Lewis

 

So I’m getting ready to go on my first big photo outing since my car accident, back in March. I’m a little nervous and hesitant, as I’ll be on my feet and walking all day.  Anyway, I was getting my things together and prepping my equipment, when I had a call from a friend.  He gently reminded me to put a memory card into my camera immediately.  He did this because it wasn’t that long ago that he and I went on a local trip and I found myself without a card of any kind.  I was lucky enough that he had an extra one that worked for me.  So I thought it a good idea to create a list of items to review and help me get it right before I go out into the field.

So this list will be different depending on the type of shoot you’re going to be attending.  So firstly let’s look at the basic equipment end of what needs to be done.  I like to do either an intense cleaning or a quick clean. It just depends on how long it’s been since the last though cleaning I did and how things look.  So the entire outing will be for naught if your batteries aren’t charged.  I have two and whether I’m going for an entire day or week or hour, I fully charge them both, and bring the charger with me.  Likewise I look to see if there is anything on my memory cards and format them in the camera.  While I rarely use more than one card I have had an era message on my camera telling that the card was not working.  So it will never hurt to pack one or two extras.  One battery, and one card go right into the camera and the extras go into a zippered pouch so they are easy to find in the bag.  This goes into the cargo compartment of my camera bag with a cable release, lens wipes, a lens brush, a micro fiber cloth, 2 multi tools, one for allen keys and one with knives, pliers and such.  In that compartment there is also my circular polarizer, and variably ND filter, and knee pads.  The older I get the more I need this last accessory.

Then I start working on the camera itself.  I clean the viewfinder, the sensor, the flange where the lens attaches, and the nooks and crannies of the camera body including the wheels, dials, hot shoe, battery compartment, and any metal connections.  Next I set out my lenses and start with the magnifying lighted viewer that I used to clean the sensor, and use it on the lens glass.  I start with the soft brush made for cleaning lenses.  Then I use wet wipes also made specifically for cleaning camera lens, and use it on the edges where the filter threads are.  Once you’ve done that though don’t use it on the glass again.  Here it’s important to clean the glass from the middle to the outside in a circular motion.  Then finish with the micro cloth.  Don’t forget the front and rear lens caps, they tend to collect a lot of dust, and to have cleaned the glass and then cover it with a dusty cover really kind of defeats the purpose.  After I’ve done all this I mount the mid-range zoom, 18mm to 70mm.  The others are placed in their respective cubbies in the camera bag, with the extension tubes and rain cover, so that everything is in its place.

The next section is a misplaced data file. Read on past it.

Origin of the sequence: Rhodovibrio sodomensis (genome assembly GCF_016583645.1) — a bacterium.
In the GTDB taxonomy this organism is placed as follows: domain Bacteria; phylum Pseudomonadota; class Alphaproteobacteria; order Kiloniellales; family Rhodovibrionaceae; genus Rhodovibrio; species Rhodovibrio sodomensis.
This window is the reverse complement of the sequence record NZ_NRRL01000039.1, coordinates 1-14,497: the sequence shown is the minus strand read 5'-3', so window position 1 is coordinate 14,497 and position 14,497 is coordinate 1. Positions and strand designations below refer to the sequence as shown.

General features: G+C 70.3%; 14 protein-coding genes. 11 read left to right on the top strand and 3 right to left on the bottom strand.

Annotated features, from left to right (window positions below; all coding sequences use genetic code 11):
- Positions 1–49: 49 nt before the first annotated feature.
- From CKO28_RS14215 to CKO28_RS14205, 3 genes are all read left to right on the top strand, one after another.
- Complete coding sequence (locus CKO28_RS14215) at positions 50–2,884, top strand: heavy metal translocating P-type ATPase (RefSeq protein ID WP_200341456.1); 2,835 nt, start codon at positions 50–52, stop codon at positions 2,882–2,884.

There are some other considerations to take into account, clothing for example.  Check the weather and make sure that you have all your bases covered.  It’s better to have a jacket that you leave in the car and not need than to need a coat and sit in the car yourself because it’s too cold or wet.  Also appropriate shoes for place you’re going to shoot at.  Are you hiking in the woods, or mountains?  You’ll be better served with water proof hiking shoes than sneakers.  Or perhaps shooting street photography, or a museum, here you’re going to be much better off with something very comfortable.  Comfort is the key to all things in attire.  Gloves, shoes, rain gear, waders, ice cleats, whatever it takes to get to where the pictures are.

I will almost always take some snacks, drinks, a sandwich or two, some money, because I’ll almost always go out to eat for one meal if I’m out all day, make sure my phone is charged, take the extra phone charger for the car, my Bluetooth headset, tripod and camera bag, put it all together so that in the morning all I have to do is put it all in the car.  That reminds me, if I’m driving I’ll try to gas up as well.

This will help ensure that I have a good and productive time in the field.  There is an old saying that I have taken the liberty to transpose to a photographic application.  A bad day shooting pictures is better than a good day at work.

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